This is in continuation of years of strong spending on its growing military that is challenging U.S. dominance in the Indo-Pacific.
China holds the second largest defense budget in the world after the U.S. This allows it to keep the largest standing military with 3 million personnel, advanced weaponry including stealth fighters, advanced missile force, and nuclear-powered submarines.
The 6.8% increase in this year's growth is more than the 6.8% increase from last year. This demonstrates China's determination not to let go of its drive to expand and modernize the armed forces, despite high levels government debt and a slowing economic environment, which was partly due to the coronavirus pandemic.
The U.S., however, increased its defense spending by approximately 2% to $768.2 million this year.
According to the Chinese government, most of the increases in spending will be used to improve welfare for troops. The budget does not include much of China's weaponry spending, which is largely developed in China.
As the military branch of the ruling Communist Party's ruling Communist Party, the People's Liberation Army plays a significant political role. It is overseen by President and party leader Xi Jinping who also heads the government armed forces commissions.
While the military's main purpose is to keep Taiwan from slipping under its control, it has become more assertive in the South China Sea and the Western Pacific, as well as the Indian Ocean.
Premier Li Keqiang, in his speech to Saturday's ceremonial legislature's opening session, stated that China will "fully implement Xi Jinping's thoughts on strengthening the armed force and the military strategy of the new era... strengthen party leadership, party building in every aspect of the military."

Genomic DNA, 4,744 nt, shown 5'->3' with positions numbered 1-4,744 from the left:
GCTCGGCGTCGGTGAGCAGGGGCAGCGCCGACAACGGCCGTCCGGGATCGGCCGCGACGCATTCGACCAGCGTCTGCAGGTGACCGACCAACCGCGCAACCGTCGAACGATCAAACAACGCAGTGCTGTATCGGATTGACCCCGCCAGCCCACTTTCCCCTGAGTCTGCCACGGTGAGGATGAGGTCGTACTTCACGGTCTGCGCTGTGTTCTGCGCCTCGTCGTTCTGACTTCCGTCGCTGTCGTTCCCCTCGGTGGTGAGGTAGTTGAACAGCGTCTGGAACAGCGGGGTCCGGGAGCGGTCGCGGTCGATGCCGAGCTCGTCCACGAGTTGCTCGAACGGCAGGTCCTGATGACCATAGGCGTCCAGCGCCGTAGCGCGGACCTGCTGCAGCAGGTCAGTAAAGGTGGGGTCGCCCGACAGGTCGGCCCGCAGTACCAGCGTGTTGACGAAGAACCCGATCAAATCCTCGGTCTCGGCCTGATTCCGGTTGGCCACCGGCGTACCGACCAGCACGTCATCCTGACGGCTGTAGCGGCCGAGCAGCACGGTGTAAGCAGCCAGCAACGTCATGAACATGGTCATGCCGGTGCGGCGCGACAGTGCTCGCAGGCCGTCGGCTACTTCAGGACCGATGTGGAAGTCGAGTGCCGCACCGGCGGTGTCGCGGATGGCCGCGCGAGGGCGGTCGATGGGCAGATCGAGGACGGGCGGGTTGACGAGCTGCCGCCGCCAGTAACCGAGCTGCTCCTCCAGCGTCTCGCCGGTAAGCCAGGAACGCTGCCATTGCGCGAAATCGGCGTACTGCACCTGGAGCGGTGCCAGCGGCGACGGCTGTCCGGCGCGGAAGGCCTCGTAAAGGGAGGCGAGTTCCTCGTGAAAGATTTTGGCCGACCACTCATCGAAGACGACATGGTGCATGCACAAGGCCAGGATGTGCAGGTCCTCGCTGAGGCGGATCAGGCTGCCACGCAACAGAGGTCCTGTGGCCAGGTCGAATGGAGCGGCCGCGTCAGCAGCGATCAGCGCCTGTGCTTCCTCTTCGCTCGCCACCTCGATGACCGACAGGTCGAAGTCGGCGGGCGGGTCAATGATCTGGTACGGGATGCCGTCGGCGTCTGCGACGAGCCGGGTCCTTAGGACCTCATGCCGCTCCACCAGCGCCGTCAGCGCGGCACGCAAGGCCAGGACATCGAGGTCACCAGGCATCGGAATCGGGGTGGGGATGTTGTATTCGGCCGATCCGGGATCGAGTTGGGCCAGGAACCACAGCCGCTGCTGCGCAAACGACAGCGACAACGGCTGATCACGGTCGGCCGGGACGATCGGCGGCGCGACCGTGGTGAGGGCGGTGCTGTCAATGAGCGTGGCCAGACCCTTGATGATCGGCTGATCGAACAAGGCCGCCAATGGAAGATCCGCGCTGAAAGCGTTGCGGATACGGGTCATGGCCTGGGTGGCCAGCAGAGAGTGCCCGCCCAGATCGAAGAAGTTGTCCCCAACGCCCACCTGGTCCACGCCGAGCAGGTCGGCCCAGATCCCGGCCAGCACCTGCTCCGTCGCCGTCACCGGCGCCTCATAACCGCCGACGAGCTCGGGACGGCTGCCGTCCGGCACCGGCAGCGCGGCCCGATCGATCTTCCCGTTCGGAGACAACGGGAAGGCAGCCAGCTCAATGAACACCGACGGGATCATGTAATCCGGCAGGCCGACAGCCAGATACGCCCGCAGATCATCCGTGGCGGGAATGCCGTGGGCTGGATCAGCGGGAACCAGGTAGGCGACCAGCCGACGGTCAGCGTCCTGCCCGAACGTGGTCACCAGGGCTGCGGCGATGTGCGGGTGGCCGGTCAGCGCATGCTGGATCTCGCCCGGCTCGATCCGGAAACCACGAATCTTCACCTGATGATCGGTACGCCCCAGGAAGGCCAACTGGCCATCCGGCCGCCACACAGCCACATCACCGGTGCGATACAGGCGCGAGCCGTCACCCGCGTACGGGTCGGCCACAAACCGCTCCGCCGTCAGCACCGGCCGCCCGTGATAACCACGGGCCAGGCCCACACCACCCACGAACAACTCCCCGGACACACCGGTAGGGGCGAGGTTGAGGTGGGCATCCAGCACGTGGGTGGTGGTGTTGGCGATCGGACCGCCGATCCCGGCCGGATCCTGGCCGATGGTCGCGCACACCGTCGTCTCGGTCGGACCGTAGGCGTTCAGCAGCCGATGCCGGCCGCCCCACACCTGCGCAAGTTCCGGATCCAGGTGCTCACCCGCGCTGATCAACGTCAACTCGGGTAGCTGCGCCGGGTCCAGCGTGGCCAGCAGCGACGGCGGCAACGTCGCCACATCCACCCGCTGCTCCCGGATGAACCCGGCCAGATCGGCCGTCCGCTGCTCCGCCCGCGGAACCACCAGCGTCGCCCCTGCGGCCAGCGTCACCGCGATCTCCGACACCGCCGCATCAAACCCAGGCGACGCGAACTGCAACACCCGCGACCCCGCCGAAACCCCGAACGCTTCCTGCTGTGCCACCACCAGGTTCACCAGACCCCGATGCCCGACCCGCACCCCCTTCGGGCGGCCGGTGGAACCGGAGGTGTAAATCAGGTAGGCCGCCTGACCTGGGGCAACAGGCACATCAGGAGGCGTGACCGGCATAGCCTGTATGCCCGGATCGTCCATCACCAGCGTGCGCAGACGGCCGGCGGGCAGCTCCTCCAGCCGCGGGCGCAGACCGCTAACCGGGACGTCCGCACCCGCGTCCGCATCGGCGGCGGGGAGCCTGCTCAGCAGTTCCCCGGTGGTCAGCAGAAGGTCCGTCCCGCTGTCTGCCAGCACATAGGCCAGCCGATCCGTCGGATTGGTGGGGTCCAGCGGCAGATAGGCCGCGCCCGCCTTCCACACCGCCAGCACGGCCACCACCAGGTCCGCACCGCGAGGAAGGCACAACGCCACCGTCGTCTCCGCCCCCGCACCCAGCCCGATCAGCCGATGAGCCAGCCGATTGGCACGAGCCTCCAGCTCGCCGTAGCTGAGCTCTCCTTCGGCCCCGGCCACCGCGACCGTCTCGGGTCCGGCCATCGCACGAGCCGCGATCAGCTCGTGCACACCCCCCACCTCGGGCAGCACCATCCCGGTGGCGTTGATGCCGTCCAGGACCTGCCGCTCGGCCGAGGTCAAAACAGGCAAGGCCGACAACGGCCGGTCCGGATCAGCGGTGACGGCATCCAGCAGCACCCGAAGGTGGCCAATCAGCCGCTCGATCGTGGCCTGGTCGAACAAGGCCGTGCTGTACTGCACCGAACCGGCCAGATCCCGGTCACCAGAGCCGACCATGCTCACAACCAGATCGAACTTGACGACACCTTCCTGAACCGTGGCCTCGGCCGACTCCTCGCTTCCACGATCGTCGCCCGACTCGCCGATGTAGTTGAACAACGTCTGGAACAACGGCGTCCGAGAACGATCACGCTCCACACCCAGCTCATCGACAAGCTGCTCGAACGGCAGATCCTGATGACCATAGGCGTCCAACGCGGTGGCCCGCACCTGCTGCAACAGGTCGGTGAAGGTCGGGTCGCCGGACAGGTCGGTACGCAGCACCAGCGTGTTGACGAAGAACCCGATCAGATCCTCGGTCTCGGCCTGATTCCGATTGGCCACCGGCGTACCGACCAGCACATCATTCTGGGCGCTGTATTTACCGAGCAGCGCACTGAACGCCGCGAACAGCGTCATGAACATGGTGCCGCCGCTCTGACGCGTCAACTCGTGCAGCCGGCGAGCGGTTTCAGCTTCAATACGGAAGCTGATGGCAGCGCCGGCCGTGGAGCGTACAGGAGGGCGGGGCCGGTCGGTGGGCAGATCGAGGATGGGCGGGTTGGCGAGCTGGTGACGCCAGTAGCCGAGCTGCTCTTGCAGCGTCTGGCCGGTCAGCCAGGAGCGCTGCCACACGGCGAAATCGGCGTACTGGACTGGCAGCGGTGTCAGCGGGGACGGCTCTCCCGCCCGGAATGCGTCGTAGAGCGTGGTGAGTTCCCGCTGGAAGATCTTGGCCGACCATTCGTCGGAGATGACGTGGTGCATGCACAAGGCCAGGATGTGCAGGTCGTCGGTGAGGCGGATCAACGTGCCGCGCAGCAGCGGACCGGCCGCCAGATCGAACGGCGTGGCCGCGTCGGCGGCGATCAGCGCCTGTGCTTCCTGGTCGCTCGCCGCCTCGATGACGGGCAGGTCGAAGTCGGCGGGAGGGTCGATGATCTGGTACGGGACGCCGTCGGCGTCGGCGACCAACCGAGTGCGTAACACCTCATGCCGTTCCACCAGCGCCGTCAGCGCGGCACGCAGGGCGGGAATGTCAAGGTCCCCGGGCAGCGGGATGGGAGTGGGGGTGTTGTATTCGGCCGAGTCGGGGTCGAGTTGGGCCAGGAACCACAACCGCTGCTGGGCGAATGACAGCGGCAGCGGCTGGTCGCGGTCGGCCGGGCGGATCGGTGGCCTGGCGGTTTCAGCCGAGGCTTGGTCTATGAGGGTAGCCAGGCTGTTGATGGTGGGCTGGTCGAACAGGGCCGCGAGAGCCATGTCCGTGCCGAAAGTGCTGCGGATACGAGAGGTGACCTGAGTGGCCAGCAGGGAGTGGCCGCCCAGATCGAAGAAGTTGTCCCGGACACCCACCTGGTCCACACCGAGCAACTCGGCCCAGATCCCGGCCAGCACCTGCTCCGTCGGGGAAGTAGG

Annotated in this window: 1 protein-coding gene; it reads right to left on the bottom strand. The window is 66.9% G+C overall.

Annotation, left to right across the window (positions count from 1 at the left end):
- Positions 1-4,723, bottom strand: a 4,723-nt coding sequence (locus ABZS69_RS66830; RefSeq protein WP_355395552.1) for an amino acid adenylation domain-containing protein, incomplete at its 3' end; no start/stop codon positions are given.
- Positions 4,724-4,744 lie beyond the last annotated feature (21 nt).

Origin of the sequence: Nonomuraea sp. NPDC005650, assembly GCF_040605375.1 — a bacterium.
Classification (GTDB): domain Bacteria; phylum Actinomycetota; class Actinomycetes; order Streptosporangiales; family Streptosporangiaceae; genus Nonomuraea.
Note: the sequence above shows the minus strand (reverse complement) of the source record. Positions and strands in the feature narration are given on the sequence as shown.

Li stated that China has not changed its approach to Taiwan. If necessary, it may threaten to annexe Taiwan by force.
Li stated that China would "promote peaceful growth of relations across Taiwan Strait and the unification of China." "We strongly oppose any separatist activities for Taiwan independence and we strongly oppose foreign interference."
The invasion by Russia of Ukraine has sparked speculation that China may be more inclined to use force against Taiwan if it feels there is no resolution from the U.S. or its allies.
Xi and Russian President Vladimir Putin met in Beijing to discuss Russia's objections about NATO expansion. Putin supported China's claim for Taiwan's self-governing island democracy.
China flew eight fighter jets and a reconnaissance propeller aircraft through Taiwan's air defence identification zone on February 24, the day Russian troops entered Ukraine. This prompted Taiwan's air force scrambled jets and issued warnings.
Boris Johnson, British Prime Minister, warned that a China emboldened could be a threat at a Munich security conference on February 19.
Johnson stated that "if Ukraine is threatened, the shock will echo throughout the world." Johnson stated, "And those echoes would be heard throughout East Asia and Taiwan. It would be easy to conclude that aggression pays and that might is correct.
On Thursday, the top U.S. Air Force Commander in the Pacific stated that he was closely monitoring China's military movements.
At a Florida symposium, Gen. Kenneth S. Wilsbach stated that he was watching the birds like a hawk. "I haven’t seen anything yet, but that doesn’t mean they haven’t discussed it internally or won’t try something.